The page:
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The Common Core, a set of standards for kindergarten through high school that has been ardently supported by the Obama administration and many business leaders and state legislatures, is facing growing opposition from both the right and the left even before it has been properly introduced into classrooms.
Most days political activism can feel like a never ending series of head knocks on a wall. When your thick activist head finally breaks through a wall, some idiot immediately shows up with another one.
And on it goes.
So it's nice to find out every once in a while that something we're working on is gaining traction.
There is a hint of strange bedfellows action going on here, which is probably the only reason that the Times decided to publish this, but why waste time ascertaining the motives of the Dark Side?
Tea Party conservatives, who reject the standards as an unwelcome edict from above, have called for them to be severely rolled back.
Indiana has already put a brake on them. The Michigan House of Representatives is holding hearings on whether to suspend them. And citing the cost of new tests requiring more writing and a significant online component, Georgia and Oklahoma have withdrawn from a consortium developing exams based on the standards.
At the same time, a group of parents and teachers argue that the standards — and particularly the tests aligned with them — are simply too difficult.
Those concerns were underscored last week when New York State, an early adopter of the new standards, released results from reading and math exams showing that less than a third of students passed.
“I am worried that the Common Core is in jeopardy because of this,” said Randi Weingarten, president of the American Federation of Teachers. “The shock value that has happened has been so traumatic in New York that you have a lot of people all throughout the state saying, ‘Why are you experimenting on my kids?' ”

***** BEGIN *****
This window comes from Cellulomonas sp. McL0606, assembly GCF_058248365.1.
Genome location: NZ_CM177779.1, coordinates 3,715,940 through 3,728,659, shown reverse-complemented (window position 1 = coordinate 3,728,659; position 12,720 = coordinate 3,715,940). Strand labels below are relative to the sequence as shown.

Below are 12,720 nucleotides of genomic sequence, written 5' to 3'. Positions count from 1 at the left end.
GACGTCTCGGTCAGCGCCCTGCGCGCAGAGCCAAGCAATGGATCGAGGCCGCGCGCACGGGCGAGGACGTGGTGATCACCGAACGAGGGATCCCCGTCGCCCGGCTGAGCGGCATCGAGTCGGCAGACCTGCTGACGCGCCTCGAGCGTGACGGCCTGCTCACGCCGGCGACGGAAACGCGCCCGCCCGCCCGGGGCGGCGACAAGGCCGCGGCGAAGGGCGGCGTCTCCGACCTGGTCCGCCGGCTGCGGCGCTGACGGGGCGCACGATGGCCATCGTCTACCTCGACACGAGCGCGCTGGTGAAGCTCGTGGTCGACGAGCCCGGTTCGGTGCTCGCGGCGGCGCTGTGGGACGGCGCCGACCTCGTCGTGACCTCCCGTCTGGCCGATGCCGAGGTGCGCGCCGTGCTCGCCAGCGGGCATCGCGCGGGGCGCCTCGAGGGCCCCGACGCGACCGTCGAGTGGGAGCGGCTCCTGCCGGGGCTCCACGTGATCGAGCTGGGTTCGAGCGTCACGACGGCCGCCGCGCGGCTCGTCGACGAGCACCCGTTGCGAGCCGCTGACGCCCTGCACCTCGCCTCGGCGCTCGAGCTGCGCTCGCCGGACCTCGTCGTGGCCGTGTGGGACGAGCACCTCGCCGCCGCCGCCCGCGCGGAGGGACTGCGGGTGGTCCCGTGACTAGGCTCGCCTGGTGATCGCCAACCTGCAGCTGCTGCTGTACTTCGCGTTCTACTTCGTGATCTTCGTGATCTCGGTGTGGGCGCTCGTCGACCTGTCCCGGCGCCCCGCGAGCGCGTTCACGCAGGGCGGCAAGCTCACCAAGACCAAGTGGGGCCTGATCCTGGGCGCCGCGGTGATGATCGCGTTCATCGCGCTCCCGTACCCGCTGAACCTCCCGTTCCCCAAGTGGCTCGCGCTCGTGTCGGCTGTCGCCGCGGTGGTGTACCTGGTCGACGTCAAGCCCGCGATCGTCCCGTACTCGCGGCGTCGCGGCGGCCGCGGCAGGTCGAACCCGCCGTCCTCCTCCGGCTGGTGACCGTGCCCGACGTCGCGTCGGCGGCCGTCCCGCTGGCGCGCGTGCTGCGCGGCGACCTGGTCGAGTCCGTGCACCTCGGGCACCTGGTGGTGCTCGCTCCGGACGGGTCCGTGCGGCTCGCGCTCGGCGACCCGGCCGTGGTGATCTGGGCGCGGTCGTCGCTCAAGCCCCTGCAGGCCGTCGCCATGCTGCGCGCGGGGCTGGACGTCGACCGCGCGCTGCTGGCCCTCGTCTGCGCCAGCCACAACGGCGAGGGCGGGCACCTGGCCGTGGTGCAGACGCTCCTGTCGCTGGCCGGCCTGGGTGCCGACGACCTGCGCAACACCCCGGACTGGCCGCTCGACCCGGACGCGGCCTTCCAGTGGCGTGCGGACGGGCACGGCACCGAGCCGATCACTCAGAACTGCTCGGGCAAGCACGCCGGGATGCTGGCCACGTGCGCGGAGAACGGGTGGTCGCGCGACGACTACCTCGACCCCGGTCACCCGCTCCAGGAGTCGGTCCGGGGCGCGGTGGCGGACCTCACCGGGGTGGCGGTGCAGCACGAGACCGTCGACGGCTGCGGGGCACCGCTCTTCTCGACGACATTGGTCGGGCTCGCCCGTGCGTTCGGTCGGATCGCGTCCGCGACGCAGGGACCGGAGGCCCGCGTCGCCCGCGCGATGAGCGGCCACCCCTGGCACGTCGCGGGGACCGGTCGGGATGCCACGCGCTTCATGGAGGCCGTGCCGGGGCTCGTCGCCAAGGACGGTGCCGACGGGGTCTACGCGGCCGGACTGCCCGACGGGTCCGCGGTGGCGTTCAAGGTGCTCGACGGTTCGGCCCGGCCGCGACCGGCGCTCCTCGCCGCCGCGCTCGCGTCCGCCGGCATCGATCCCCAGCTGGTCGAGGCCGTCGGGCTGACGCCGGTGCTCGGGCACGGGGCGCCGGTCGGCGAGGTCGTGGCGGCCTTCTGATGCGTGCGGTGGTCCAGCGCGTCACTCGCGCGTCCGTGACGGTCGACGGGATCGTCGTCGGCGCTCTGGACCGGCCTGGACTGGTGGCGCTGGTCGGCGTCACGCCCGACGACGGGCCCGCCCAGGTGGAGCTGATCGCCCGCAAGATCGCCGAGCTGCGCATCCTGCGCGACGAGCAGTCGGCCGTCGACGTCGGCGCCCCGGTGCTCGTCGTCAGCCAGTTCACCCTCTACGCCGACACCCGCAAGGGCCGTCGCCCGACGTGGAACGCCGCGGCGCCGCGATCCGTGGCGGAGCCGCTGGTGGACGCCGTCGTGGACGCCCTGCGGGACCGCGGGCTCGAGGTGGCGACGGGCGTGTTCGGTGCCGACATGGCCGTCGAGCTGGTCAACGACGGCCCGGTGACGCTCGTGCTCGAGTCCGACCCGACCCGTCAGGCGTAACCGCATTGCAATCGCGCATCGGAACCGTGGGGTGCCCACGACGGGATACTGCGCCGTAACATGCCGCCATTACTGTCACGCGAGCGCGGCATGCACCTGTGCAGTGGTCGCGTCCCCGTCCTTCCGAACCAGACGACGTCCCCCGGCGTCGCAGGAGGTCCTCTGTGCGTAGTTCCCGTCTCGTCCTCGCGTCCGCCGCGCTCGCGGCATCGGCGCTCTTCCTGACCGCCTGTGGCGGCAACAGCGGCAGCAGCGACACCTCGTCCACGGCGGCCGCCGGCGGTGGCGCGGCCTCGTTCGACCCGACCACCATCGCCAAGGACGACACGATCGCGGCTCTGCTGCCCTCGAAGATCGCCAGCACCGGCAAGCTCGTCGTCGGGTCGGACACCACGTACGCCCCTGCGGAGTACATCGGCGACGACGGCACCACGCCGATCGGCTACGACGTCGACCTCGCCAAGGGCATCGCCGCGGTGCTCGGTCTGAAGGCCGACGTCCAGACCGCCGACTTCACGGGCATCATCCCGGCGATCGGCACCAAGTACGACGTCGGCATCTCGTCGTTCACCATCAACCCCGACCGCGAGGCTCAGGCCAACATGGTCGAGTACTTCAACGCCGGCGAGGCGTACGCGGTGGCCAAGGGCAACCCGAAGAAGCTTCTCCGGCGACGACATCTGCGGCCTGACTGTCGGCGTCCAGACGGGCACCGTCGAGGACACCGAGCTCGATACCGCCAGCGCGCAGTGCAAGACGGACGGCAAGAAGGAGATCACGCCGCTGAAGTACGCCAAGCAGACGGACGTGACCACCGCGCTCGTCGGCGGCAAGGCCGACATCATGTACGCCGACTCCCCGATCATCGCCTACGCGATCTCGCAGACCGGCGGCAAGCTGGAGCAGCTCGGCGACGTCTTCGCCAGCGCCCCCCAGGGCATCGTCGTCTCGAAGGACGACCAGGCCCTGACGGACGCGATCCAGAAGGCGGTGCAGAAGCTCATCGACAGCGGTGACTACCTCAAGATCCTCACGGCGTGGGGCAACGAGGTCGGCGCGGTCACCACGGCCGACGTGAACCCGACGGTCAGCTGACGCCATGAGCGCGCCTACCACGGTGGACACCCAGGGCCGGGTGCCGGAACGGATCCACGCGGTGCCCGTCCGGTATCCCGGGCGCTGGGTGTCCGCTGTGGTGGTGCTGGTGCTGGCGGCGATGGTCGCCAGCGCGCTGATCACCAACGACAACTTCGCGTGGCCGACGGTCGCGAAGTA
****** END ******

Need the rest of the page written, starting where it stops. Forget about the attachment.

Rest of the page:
Supporters worry that opposition could start to snowball as states face new exams in 2014-15.
“The danger here is that you have two kinds of problems going on,” said Kati Haycock, president of the Education Trust, a nonprofit group that works to close achievement gaps. “One is a Tea Party problem, which doesn’t have deep roots but does have lots of political muscle behind it, and then you’ve got a bit of antitest rebellion coming from the left. The question is what’s going to happen if they both get together. That’s the more terrifying prospect.”
A note on media bias here: the Tea Party opposition is labeled "conservatives" but the teachers' organization gets a free pass on being liberal, which is a subtle and ongoing tactic that the Times pretty much invented and perfected.
What they are really worried about is the opposition from the teachers, for a couple of reasons. First, if their interests dovetail with the Tea Party movement's it makes it nigh on impossible for them to whip out the "crazy fringe" template they usually use when covering all things conservative.
The second, and more obvious reason, is that the MSM and the Democrats have been engaged in a decades-long canonization of the teaching profession. If they end up being opposed to this because large numbers of left-leaning parents begin complaining, even this administration is going to have a hard time selling it as being what's best for the children.